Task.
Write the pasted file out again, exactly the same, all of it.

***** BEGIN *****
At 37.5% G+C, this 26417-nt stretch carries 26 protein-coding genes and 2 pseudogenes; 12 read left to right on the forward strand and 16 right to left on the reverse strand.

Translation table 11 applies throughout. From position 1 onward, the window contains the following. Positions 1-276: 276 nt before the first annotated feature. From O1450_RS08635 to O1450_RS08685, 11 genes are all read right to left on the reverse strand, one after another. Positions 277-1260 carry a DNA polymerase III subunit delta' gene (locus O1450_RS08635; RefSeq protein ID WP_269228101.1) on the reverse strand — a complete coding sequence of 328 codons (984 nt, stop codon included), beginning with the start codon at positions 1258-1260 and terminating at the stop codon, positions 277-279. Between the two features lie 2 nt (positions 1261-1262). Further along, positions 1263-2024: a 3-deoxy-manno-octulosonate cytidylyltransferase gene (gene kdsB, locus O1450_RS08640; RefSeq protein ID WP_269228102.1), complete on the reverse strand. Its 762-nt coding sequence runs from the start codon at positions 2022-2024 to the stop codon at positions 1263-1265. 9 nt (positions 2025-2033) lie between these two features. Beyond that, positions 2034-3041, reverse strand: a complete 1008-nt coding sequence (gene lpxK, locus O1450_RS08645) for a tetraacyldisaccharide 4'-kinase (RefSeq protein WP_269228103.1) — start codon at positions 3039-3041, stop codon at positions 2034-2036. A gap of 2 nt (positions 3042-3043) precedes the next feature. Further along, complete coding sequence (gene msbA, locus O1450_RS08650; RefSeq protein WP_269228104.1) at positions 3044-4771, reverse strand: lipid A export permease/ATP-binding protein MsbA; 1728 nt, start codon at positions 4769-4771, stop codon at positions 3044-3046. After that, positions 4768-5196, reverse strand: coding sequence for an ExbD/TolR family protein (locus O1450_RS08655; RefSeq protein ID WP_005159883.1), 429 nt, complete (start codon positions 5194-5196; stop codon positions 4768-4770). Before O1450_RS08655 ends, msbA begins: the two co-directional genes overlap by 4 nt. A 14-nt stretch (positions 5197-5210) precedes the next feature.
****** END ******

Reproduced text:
At 37.5% G+C, this 26417-nt stretch carries 26 protein-coding genes and 2 pseudogenes; 12 read left to right on the forward strand and 16 right to left on the reverse strand.

Translation table 11 applies throughout. From position 1 onward, the window contains the following. Positions 1-276: 276 nt before the first annotated feature. From O1450_RS08635 to O1450_RS08685, 11 genes are all read right to left on the reverse strand, one after another. Positions 277-1260 carry a DNA polymerase III subunit delta' gene (locus O1450_RS08635; RefSeq protein ID WP_269228101.1) on the reverse strand — a complete coding sequence of 328 codons (984 nt, stop codon included), beginning with the start codon at positions 1258-1260 and terminating at the stop codon, positions 277-279. Between the two features lie 2 nt (positions 1261-1262). Further along, positions 1263-2024: a 3-deoxy-manno-octulosonate cytidylyltransferase gene (gene kdsB, locus O1450_RS08640; RefSeq protein ID WP_269228102.1), complete on the reverse strand. Its 762-nt coding sequence runs from the start codon at positions 2022-2024 to the stop codon at positions 1263-1265. 9 nt (positions 2025-2033) lie between these two features. Beyond that, positions 2034-3041, reverse strand: a complete 1008-nt coding sequence (gene lpxK, locus O1450_RS08645) for a tetraacyldisaccharide 4'-kinase (RefSeq protein WP_269228103.1) — start codon at positions 3039-3041, stop codon at positions 2034-2036. A gap of 2 nt (positions 3042-3043) precedes the next feature. Further along, complete coding sequence (gene msbA, locus O1450_RS08650; RefSeq protein WP_269228104.1) at positions 3044-4771, reverse strand: lipid A export permease/ATP-binding protein MsbA; 1728 nt, start codon at positions 4769-4771, stop codon at positions 3044-3046. After that, positions 4768-5196, reverse strand: coding sequence for an ExbD/TolR family protein (locus O1450_RS08655; RefSeq protein ID WP_005159883.1), 429 nt, complete (start codon positions 5194-5196; stop codon positions 4768-4770). Before O1450_RS08655 ends, msbA begins: the two co-directional genes overlap by 4 nt. A 14-nt stretch (positions 5197-5210) precedes the next feature.